Employment law is rarely clear-cut. If you had asked most people what their understanding of veganism was before January 2020, they would probably have told you that it was the decision to avoid eating anything that contained animal products.
Better informed people might have extended this to also avoiding wearing or using any animal product, for example, leather.
But an employment tribunal has unequivocally ruled that ethical veganism has such an all-encompassing impact on the lives of those who practice it, that it is in fact a philosophical belief.
The case that triggered this finding was that of Jordi Casamitjana who claimed he was unfairly sacked by the League Against Cruel Sports after he disclosed that it invested pension funds in firms involved in animal testing.
Mr Casamitjana said the decision to sack him was because of his veganism, while The League Against Cruel Sports argued that he was dismissed for gross misconduct.
At a preliminary hearing the tribunal needed to determine whether ethical veganism was a philosophical belief which would qualify it as a protected characteristic under Section 10 of the Equality Act 2010 and whether Mr Casamitjana practiced ethical veganism.
The tribunal took into account, not just Mr Casamitjana’s choices in food, clothing and products, but the fact that he would not allow non-vegan food in his home, avoided associating with people who were non-vegans; would not attend a social gathering where non-vegan food was served; avoided financial products that invested in pharmaceutical companies that test on animals; would not visit a zoo or any form of spectacle with live animals; avoided sitting on leather seats or holding leather straps; refused to use new bank notes that are made using animal products; and would walk, rather than use public transport to avoid accidental crashes with insects or birds.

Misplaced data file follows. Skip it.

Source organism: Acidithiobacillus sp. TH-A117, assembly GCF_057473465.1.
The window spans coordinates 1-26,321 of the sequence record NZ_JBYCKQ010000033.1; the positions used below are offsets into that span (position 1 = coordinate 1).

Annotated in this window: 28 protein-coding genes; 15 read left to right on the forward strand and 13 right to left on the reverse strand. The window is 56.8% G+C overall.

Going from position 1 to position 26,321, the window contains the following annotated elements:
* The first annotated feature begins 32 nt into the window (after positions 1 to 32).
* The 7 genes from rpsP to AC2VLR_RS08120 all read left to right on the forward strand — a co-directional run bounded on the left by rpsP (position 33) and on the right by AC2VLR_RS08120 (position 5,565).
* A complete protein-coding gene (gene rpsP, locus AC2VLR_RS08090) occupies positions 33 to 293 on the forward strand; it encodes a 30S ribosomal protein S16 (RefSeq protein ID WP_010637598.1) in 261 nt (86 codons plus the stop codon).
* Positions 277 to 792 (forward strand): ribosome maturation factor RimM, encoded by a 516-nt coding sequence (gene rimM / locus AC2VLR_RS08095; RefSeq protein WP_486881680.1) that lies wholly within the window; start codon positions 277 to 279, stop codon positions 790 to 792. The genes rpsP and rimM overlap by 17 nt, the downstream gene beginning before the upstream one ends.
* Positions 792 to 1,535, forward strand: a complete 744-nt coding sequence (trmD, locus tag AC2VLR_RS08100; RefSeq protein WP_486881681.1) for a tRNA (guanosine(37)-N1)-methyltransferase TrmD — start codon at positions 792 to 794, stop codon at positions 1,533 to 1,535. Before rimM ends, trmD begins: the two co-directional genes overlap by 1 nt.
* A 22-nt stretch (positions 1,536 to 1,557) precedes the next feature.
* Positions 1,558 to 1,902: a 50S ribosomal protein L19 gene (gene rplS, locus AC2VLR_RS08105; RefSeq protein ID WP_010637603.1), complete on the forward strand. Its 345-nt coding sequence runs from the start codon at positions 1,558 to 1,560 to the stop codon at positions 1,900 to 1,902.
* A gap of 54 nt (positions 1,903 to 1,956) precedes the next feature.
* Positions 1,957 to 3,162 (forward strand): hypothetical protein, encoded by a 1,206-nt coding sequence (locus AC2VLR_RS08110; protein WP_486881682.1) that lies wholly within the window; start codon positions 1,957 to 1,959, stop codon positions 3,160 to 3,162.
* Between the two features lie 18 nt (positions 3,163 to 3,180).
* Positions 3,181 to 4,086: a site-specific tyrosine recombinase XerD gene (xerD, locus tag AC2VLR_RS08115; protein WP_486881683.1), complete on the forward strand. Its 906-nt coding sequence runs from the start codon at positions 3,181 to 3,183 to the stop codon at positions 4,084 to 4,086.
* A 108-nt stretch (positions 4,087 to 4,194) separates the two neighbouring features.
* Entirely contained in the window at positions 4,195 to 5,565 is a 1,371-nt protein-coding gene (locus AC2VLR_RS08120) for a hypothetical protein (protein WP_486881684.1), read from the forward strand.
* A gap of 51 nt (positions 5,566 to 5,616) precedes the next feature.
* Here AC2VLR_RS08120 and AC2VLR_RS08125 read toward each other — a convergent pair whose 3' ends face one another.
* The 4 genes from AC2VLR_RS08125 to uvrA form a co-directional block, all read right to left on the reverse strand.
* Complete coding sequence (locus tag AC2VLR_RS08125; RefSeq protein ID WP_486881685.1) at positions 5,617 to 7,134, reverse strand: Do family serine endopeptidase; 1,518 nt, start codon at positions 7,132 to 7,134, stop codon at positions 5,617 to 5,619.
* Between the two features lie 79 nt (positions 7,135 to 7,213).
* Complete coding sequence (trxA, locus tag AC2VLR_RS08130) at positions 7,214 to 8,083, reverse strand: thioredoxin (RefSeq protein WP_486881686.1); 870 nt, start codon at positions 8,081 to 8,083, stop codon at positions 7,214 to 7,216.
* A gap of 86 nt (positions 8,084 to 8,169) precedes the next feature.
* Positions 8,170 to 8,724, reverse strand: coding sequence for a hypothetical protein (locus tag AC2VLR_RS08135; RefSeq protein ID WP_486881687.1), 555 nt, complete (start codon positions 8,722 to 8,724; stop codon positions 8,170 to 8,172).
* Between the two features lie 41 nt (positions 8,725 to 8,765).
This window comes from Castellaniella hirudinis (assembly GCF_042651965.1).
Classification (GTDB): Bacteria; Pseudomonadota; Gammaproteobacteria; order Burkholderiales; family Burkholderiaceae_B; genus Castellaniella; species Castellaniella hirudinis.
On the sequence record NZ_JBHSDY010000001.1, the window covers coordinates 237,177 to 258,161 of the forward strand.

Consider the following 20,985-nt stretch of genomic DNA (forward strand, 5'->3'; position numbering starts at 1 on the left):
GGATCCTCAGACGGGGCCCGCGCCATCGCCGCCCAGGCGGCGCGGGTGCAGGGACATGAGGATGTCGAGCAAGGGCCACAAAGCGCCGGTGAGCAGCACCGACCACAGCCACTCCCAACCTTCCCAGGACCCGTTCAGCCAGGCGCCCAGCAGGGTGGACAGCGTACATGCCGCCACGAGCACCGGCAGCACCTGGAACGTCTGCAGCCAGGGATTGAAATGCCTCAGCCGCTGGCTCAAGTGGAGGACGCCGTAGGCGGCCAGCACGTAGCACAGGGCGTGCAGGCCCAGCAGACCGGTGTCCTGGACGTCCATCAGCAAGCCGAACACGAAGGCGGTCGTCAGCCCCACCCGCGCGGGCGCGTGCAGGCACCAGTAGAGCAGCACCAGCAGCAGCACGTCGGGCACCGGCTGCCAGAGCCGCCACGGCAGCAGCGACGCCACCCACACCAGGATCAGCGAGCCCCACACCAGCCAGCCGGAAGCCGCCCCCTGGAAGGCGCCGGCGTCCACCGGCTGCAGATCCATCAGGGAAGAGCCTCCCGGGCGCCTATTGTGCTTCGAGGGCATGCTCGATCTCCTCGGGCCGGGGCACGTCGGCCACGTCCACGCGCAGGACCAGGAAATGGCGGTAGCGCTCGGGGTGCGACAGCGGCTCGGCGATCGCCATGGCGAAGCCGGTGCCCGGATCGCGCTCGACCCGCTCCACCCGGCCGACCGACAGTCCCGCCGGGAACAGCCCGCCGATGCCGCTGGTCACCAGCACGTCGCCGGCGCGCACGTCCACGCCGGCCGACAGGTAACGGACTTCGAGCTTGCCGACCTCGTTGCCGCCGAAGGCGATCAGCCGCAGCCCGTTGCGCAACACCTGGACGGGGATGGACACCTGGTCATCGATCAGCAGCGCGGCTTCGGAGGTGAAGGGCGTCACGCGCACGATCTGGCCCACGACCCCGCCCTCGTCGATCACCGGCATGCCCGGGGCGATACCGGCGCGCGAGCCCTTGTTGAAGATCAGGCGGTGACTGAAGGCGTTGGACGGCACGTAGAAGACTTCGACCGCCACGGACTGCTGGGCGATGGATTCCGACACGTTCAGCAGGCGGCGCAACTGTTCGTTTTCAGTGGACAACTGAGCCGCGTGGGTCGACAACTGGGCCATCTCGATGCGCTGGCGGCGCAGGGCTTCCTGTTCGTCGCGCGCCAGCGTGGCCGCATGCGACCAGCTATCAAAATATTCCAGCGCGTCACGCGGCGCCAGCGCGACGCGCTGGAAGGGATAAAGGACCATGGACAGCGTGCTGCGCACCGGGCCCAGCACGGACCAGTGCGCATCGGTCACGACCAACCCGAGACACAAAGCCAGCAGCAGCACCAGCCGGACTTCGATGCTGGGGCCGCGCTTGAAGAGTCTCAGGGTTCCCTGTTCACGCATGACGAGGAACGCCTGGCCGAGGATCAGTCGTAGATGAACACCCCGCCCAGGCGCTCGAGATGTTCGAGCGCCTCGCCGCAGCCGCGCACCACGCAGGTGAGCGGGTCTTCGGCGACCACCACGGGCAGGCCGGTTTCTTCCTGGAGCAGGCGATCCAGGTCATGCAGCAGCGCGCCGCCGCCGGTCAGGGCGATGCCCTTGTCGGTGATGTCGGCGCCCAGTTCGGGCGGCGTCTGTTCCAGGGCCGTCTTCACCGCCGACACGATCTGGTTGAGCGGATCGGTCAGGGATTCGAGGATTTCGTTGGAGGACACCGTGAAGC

On deciding that ethical veganism was a philosophical belief Employment Judge Postle concluded: “I am therefore satisfied and find it easy to conclude that there is overwhelming evidence before me that ethical veganism is capable of being a philosophical belief and thus a protected characteristic under the Equality Act 2010.”
So what does all of this mean for employers who have vegan employees?
Firstly, we must note this is a rare case with a devout ethical vegan which is not the same as person choosing to try veganism in Veganuary.
The Equality Act lists nine protected characteristics protecting employees from discrimination, harassment and victimisation because of religion, religious belief or philosophical belief.
In practice, discrimination claims most commonly arise in relation to recruitment, dismissal and job duties.
Depending on the circumstances of your employee, true ethical veganism should be treated just the same as any other protected characteristic.
When recruiting, clearly convey at the outset what is required of an applicant to avoid misunderstandings.
A job applicant might ask to opt out of certain duties due to their belief in ethical veganism. You should consider a request carefully but, if there is a good business reason for refusing the request, you are entitled to do this.
For example, if a supermarket worker refused to handle any non-vegan product, it could be argued that this was an essential part of the role and opting out of it would disrupt business and create too much extra work for other employees.
The key is to be fair, reasonable and transparent and to treat ethical veganism just as you would any other protected characteristic.